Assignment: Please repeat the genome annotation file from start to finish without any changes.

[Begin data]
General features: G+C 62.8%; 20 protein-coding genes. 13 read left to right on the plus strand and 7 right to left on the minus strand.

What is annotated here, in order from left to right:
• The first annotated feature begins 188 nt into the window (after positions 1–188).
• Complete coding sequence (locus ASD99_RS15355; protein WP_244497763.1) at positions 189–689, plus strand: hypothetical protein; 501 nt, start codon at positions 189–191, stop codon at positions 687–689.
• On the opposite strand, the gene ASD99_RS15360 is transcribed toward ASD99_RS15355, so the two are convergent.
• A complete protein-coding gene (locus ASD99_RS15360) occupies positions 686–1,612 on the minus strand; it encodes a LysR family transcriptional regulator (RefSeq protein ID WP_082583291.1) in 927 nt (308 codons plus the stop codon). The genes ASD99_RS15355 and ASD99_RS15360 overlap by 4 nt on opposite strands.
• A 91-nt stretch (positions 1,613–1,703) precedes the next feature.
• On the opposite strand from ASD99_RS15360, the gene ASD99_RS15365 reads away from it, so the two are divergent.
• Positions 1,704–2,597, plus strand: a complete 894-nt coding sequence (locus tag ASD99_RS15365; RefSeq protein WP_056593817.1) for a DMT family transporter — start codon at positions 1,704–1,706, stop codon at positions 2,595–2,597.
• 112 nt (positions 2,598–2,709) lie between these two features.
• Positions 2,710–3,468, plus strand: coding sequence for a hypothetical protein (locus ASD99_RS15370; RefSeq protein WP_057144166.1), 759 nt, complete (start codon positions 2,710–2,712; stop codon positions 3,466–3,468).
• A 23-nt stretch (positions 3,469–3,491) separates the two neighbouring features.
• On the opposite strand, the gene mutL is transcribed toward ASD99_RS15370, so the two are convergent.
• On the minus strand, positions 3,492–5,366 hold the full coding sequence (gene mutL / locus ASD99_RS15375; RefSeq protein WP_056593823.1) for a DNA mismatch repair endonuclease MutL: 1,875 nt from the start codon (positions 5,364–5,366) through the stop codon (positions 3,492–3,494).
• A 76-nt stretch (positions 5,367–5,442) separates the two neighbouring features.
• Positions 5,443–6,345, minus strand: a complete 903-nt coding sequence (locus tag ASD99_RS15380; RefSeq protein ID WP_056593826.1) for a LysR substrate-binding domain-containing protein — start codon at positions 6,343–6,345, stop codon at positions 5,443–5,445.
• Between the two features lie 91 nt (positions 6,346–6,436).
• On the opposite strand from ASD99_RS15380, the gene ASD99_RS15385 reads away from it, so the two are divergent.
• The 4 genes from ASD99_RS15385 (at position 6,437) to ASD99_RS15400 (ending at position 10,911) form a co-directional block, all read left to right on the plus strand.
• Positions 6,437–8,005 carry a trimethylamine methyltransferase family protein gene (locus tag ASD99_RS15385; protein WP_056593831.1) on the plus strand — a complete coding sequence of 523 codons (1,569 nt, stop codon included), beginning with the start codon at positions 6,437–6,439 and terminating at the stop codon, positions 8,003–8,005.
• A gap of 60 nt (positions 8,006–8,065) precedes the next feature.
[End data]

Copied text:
General features: G+C 62.8%; 20 protein-coding genes. 13 read left to right on the plus strand and 7 right to left on the minus strand.

What is annotated here, in order from left to right:
• The first annotated feature begins 188 nt into the window (after positions 1–188).
• Complete coding sequence (locus ASD99_RS15355; protein WP_244497763.1) at positions 189–689, plus strand: hypothetical protein; 501 nt, start codon at positions 189–191, stop codon at positions 687–689.
• On the opposite strand, the gene ASD99_RS15360 is transcribed toward ASD99_RS15355, so the two are convergent.
• A complete protein-coding gene (locus ASD99_RS15360) occupies positions 686–1,612 on the minus strand; it encodes a LysR family transcriptional regulator (RefSeq protein ID WP_082583291.1) in 927 nt (308 codons plus the stop codon). The genes ASD99_RS15355 and ASD99_RS15360 overlap by 4 nt on opposite strands.
• A 91-nt stretch (positions 1,613–1,703) precedes the next feature.
• On the opposite strand from ASD99_RS15360, the gene ASD99_RS15365 reads away from it, so the two are divergent.
• Positions 1,704–2,597, plus strand: a complete 894-nt coding sequence (locus tag ASD99_RS15365; RefSeq protein WP_056593817.1) for a DMT family transporter — start codon at positions 1,704–1,706, stop codon at positions 2,595–2,597.
• 112 nt (positions 2,598–2,709) lie between these two features.
• Positions 2,710–3,468, plus strand: coding sequence for a hypothetical protein (locus ASD99_RS15370; RefSeq protein WP_057144166.1), 759 nt, complete (start codon positions 2,710–2,712; stop codon positions 3,466–3,468).
• A 23-nt stretch (positions 3,469–3,491) separates the two neighbouring features.
• On the opposite strand, the gene mutL is transcribed toward ASD99_RS15370, so the two are convergent.
• On the minus strand, positions 3,492–5,366 hold the full coding sequence (gene mutL / locus ASD99_RS15375; RefSeq protein WP_056593823.1) for a DNA mismatch repair endonuclease MutL: 1,875 nt from the start codon (positions 5,364–5,366) through the stop codon (positions 3,492–3,494).
• A 76-nt stretch (positions 5,367–5,442) separates the two neighbouring features.
• Positions 5,443–6,345, minus strand: a complete 903-nt coding sequence (locus tag ASD99_RS15380; RefSeq protein ID WP_056593826.1) for a LysR substrate-binding domain-containing protein — start codon at positions 6,343–6,345, stop codon at positions 5,443–5,445.
• Between the two features lie 91 nt (positions 6,346–6,436).
• On the opposite strand from ASD99_RS15380, the gene ASD99_RS15385 reads away from it, so the two are divergent.
• The 4 genes from ASD99_RS15385 (at position 6,437) to ASD99_RS15400 (ending at position 10,911) form a co-directional block, all read left to right on the plus strand.
• Positions 6,437–8,005 carry a trimethylamine methyltransferase family protein gene (locus tag ASD99_RS15385; protein WP_056593831.1) on the plus strand — a complete coding sequence of 523 codons (1,569 nt, stop codon included), beginning with the start codon at positions 6,437–6,439 and terminating at the stop codon, positions 8,003–8,005.
• A gap of 60 nt (positions 8,006–8,065) precedes the next feature.